Georgia's drug-abusing nurses get 'secret sanctions' amid opioid crisis

The Georgia Board of Nurses handles over half of its disciplinary cases in secret — meaning patients cannot know which nurses are abusing drugs, how many nurses are addicted or how many relapse, an Atlanta Journal-Constitution investigation found.

Six things to know:

1. The AJC noted one case in which a registered nurse from LaGrange, Ga., displayed "strange behavior" while caring for patients. The nurse's supervisors found patients had not received their medication 27 times — prompting the board to issue a confidential order. The order came to light only after the opioid-addicted nurse failed to comply and had her license suspended.

2. Other Georgia nurses with substance abuse issues have been given second, third and fourth chances when they relapsed, the AJC investigation revealed. The board put one nurse on probation in 2002 for chemical dependence, again in 2013 after she was fired for diverting morphine, and again in 2017 after she had another relapse.

3. GOP Rep. Sharon Cooper of Georgia, MSN, RN, said the nursing board, which consists of nearly all nurses, is more concerned with protecting the nursing profession than patients. "We have boards to protect the public, not to be soft touches," Ms. Cooper said. "I know how bad the drug problem is. And so I really think that the first priority should be to the patient's protection."

4. Janice Izlar, RN, CRNA, who has been president of the nursing board since July 2016, said patient protection is the priority. However, the secrecy helps get nurses more quickly under the board's supervision so the board can monitor them and hold them accountable, Ms. Izlar said.

If the board gets into a battle over trying to revoke nursing licenses, it can be stuck in legal battles for several years, which means these nurses would still be caring for patients without any monitoring from the board, Ms. Izlar said. The lengthy investigative process frequently ends up with an addiction specialist certifying a nurse in recovery is safe to practice, with conditions to keep the nurses under closer supervision, she added.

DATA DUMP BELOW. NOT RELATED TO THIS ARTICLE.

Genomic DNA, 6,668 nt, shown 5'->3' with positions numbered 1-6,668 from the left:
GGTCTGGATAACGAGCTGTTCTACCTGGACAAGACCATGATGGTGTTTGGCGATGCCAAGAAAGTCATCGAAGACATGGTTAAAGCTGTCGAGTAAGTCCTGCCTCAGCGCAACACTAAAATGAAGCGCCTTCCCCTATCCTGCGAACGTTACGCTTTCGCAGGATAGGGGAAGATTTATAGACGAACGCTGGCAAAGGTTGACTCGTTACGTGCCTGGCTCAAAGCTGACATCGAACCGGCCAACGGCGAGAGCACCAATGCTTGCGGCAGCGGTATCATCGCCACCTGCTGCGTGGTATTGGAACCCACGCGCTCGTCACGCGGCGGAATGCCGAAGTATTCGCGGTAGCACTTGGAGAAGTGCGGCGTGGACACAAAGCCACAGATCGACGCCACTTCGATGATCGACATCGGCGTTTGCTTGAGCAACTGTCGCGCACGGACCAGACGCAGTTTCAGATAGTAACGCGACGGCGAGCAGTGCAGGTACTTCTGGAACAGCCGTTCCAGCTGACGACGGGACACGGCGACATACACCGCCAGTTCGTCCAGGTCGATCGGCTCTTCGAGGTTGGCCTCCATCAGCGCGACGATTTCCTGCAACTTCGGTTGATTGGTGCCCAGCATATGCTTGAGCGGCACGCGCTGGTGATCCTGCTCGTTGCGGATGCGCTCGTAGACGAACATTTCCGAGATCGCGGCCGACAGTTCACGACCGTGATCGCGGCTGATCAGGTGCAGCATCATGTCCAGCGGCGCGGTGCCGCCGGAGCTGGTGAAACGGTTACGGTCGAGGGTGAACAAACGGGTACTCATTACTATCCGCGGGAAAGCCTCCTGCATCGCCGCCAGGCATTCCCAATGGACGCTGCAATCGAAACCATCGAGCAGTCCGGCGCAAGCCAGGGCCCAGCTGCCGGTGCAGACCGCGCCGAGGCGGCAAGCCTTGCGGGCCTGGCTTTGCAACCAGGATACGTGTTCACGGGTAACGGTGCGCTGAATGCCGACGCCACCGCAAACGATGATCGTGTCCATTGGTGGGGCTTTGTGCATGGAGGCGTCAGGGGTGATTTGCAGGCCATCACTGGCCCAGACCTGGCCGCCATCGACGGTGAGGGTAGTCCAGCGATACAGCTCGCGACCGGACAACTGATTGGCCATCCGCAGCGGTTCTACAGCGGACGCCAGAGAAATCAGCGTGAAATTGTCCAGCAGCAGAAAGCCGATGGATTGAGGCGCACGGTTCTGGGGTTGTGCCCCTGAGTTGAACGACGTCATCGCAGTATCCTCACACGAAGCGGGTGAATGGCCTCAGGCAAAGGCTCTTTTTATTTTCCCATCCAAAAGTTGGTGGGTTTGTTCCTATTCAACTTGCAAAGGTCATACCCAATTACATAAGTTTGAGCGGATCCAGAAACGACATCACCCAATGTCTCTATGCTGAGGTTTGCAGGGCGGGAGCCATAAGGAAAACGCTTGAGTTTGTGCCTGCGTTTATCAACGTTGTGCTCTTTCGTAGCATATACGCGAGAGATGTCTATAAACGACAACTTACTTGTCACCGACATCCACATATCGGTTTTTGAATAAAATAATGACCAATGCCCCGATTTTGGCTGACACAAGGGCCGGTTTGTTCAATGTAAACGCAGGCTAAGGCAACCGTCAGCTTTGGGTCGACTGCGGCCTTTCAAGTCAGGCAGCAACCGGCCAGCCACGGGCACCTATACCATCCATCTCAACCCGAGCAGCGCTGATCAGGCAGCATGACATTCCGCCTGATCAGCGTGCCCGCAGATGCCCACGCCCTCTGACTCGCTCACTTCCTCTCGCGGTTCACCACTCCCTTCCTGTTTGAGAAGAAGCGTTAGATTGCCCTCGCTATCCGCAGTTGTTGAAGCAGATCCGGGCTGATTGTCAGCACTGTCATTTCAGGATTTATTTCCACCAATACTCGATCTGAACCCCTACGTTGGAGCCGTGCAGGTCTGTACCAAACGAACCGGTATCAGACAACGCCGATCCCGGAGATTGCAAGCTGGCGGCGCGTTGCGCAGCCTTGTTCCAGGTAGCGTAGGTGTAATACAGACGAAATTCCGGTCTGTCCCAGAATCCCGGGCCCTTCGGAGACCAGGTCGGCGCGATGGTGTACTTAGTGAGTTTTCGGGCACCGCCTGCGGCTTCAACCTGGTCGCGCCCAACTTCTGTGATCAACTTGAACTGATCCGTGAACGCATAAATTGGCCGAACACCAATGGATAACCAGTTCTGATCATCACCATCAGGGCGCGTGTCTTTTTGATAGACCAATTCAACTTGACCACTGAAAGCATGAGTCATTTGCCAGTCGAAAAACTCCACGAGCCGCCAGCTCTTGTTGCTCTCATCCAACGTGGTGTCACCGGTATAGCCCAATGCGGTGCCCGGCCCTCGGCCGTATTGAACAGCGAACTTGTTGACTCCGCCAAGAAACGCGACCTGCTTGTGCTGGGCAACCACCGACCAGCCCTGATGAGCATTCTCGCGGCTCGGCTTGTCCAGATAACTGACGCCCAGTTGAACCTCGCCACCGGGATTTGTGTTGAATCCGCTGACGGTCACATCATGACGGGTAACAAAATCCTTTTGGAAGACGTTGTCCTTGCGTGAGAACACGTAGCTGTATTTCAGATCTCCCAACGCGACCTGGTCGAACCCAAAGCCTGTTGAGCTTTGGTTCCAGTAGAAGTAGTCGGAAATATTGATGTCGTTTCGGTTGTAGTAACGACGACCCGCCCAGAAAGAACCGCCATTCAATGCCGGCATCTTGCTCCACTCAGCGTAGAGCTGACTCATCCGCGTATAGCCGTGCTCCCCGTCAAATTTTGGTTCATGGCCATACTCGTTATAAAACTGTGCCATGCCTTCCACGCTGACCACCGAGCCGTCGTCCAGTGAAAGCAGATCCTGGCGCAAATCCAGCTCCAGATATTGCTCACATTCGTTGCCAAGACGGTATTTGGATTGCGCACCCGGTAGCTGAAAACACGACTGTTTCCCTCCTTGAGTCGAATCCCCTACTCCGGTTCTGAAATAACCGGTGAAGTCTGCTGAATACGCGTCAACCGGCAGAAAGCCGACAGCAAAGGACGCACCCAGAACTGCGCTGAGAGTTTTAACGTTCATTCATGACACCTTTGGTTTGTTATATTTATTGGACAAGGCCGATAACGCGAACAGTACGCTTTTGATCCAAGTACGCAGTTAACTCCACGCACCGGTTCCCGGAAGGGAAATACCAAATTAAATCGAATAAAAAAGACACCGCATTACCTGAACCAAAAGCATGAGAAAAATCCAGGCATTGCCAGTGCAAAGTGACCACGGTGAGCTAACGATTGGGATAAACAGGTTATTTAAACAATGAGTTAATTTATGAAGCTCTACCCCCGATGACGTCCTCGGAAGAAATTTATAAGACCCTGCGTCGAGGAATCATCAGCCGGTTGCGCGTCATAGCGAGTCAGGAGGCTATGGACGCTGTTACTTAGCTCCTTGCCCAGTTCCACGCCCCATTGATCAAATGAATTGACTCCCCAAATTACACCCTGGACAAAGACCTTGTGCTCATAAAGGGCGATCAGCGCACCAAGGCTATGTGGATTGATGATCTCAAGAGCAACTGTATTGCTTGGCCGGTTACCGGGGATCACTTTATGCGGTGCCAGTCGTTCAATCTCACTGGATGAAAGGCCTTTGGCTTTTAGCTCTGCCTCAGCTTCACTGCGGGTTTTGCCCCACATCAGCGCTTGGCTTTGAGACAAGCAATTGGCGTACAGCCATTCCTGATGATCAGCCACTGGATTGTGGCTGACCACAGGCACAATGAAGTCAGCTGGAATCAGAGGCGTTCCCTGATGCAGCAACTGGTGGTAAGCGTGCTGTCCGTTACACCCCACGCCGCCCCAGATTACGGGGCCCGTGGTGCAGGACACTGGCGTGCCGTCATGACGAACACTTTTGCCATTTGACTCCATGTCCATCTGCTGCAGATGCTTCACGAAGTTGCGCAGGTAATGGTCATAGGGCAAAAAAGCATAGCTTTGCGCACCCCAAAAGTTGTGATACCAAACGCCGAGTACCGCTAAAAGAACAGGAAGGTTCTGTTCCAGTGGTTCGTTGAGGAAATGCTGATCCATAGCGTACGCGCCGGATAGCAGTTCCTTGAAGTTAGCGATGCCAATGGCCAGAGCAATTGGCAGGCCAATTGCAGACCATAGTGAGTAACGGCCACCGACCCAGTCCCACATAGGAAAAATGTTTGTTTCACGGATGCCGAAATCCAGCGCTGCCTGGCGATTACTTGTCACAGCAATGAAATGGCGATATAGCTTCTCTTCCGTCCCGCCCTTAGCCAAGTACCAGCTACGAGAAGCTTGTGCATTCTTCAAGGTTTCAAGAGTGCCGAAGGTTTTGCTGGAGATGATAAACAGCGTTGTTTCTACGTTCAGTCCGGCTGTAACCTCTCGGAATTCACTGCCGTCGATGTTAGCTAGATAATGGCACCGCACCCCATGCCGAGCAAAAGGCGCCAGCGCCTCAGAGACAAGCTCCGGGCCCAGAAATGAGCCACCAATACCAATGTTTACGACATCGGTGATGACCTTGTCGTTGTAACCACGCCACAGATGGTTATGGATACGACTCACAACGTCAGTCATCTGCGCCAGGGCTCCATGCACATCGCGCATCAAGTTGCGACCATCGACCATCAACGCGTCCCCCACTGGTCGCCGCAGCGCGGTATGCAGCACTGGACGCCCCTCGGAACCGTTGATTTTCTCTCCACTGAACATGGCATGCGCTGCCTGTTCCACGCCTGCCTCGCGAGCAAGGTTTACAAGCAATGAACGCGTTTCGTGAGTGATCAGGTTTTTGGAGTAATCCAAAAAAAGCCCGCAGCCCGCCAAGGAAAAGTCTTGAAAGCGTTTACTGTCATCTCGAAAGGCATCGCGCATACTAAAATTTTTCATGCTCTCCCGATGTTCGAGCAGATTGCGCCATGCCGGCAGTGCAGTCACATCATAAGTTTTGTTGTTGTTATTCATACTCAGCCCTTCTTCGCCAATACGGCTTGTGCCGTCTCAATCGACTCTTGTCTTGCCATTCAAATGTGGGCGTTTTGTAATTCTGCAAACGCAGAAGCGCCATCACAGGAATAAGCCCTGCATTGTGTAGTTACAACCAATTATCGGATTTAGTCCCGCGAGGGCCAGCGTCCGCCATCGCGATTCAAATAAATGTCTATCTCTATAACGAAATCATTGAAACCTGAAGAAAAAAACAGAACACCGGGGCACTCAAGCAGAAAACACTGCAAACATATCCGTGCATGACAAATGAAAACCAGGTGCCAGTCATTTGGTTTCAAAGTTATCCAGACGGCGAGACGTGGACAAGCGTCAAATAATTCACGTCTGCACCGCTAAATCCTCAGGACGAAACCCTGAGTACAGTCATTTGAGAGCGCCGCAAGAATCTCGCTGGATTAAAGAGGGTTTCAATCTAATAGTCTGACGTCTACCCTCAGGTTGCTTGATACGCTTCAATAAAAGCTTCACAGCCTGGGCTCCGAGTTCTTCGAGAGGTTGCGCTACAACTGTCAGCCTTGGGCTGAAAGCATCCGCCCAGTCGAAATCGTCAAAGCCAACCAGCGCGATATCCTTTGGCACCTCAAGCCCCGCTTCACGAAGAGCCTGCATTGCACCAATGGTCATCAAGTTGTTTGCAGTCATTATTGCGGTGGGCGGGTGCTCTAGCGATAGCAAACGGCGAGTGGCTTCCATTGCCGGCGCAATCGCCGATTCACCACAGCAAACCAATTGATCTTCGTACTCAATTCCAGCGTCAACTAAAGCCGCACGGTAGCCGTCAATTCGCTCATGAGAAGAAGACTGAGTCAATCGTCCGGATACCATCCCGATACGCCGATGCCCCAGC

5. Instead, the board often offers private orders as a way to negotiate this process. "Many times, the nurse does not want their name on a public Board of Nursing website that there has been discipline action," Ms. Izlar said. "And so they will accept the order and actually get under monitoring and under appropriate care that has been determined by their physician. And they will actually sign this order much quicker, and they will go ahead and get into the programs and into monitoring much quicker."

Among other requirements, drug-addicted nurses are required to enter aftercare treatment, submit to random drug screens, notify employers, submit quarterly reports from employers and the nurse's physician and steer clear of jobs with access to drugs. However, these terms end as soon as the order ends, so the drug history of nurses who received private orders remains concealed.

6. Out of 333 disciplinary orders the Georgia Board of Nursing issued in 2017, over half (54 percent) were private, according to statistics the AJC obtained through an open records request. Ms. Izlar said just under half of last year's private orders were alcohol- or drug-related. She could not say how many of the cases involving opioids, she said.

"We encourage consumers to do their homework about their hospitals and providers," said Beth Stephens, a senior policy director for Georgia Watch, the state's leading nonprofit consumer advocacy organization. "So if information about provider discipline is shielded from the public, it makes doing that research very difficult."

More articles on opioids: 
FDA innovation challenge seeks devices to prevent, fight opioid abuse
Congress 'too scared to take on the AMA' in fighting opioid crisis, senator says
How Philadelphia's EDs are combating the opioid crisis

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